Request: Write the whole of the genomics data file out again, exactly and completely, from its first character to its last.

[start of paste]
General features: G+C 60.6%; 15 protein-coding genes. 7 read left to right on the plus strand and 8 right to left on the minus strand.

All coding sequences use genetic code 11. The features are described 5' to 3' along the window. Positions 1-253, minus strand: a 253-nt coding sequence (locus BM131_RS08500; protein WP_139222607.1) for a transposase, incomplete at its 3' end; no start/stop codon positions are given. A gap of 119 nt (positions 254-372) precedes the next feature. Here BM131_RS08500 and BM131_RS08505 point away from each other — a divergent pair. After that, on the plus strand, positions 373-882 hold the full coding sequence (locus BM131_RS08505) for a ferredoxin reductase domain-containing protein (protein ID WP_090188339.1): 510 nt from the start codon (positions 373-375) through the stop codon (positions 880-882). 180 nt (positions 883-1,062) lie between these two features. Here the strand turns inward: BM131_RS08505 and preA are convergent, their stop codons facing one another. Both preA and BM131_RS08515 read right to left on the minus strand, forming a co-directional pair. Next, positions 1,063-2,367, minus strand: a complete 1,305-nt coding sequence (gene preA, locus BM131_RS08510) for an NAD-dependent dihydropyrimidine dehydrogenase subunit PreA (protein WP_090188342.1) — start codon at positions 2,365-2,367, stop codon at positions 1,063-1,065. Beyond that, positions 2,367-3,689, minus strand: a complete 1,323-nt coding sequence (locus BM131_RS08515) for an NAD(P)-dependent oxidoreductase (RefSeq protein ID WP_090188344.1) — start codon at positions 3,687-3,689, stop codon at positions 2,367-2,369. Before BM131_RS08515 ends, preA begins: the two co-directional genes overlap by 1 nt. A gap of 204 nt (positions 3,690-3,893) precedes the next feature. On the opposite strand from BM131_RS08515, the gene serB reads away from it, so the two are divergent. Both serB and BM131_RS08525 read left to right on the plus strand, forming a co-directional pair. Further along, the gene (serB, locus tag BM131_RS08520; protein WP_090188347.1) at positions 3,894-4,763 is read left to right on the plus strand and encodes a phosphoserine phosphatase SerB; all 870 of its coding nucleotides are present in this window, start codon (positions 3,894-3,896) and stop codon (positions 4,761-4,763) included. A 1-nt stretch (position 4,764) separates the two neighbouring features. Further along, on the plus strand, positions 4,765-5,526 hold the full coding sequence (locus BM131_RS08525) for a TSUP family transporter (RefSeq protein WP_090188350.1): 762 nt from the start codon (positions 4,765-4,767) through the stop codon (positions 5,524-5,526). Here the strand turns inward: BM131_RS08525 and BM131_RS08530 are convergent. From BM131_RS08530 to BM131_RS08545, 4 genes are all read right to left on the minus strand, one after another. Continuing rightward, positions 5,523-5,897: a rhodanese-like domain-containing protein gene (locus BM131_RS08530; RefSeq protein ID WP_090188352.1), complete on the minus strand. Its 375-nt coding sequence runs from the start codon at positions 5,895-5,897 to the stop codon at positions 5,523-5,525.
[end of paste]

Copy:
General features: G+C 60.6%; 15 protein-coding genes. 7 read left to right on the plus strand and 8 right to left on the minus strand.

All coding sequences use genetic code 11. The features are described 5' to 3' along the window. Positions 1-253, minus strand: a 253-nt coding sequence (locus BM131_RS08500; protein WP_139222607.1) for a transposase, incomplete at its 3' end; no start/stop codon positions are given. A gap of 119 nt (positions 254-372) precedes the next feature. Here BM131_RS08500 and BM131_RS08505 point away from each other — a divergent pair. After that, on the plus strand, positions 373-882 hold the full coding sequence (locus BM131_RS08505) for a ferredoxin reductase domain-containing protein (protein ID WP_090188339.1): 510 nt from the start codon (positions 373-375) through the stop codon (positions 880-882). 180 nt (positions 883-1,062) lie between these two features. Here the strand turns inward: BM131_RS08505 and preA are convergent, their stop codons facing one another. Both preA and BM131_RS08515 read right to left on the minus strand, forming a co-directional pair. Next, positions 1,063-2,367, minus strand: a complete 1,305-nt coding sequence (gene preA, locus BM131_RS08510) for an NAD-dependent dihydropyrimidine dehydrogenase subunit PreA (protein WP_090188342.1) — start codon at positions 2,365-2,367, stop codon at positions 1,063-1,065. Beyond that, positions 2,367-3,689, minus strand: a complete 1,323-nt coding sequence (locus BM131_RS08515) for an NAD(P)-dependent oxidoreductase (RefSeq protein ID WP_090188344.1) — start codon at positions 3,687-3,689, stop codon at positions 2,367-2,369. Before BM131_RS08515 ends, preA begins: the two co-directional genes overlap by 1 nt. A gap of 204 nt (positions 3,690-3,893) precedes the next feature. On the opposite strand from BM131_RS08515, the gene serB reads away from it, so the two are divergent. Both serB and BM131_RS08525 read left to right on the plus strand, forming a co-directional pair. Further along, the gene (serB, locus tag BM131_RS08520; protein WP_090188347.1) at positions 3,894-4,763 is read left to right on the plus strand and encodes a phosphoserine phosphatase SerB; all 870 of its coding nucleotides are present in this window, start codon (positions 3,894-3,896) and stop codon (positions 4,761-4,763) included. A 1-nt stretch (position 4,764) separates the two neighbouring features. Further along, on the plus strand, positions 4,765-5,526 hold the full coding sequence (locus BM131_RS08525) for a TSUP family transporter (RefSeq protein WP_090188350.1): 762 nt from the start codon (positions 4,765-4,767) through the stop codon (positions 5,524-5,526). Here the strand turns inward: BM131_RS08525 and BM131_RS08530 are convergent. From BM131_RS08530 to BM131_RS08545, 4 genes are all read right to left on the minus strand, one after another. Continuing rightward, positions 5,523-5,897: a rhodanese-like domain-containing protein gene (locus BM131_RS08530; RefSeq protein ID WP_090188352.1), complete on the minus strand. Its 375-nt coding sequence runs from the start codon at positions 5,895-5,897 to the stop codon at positions 5,523-5,525.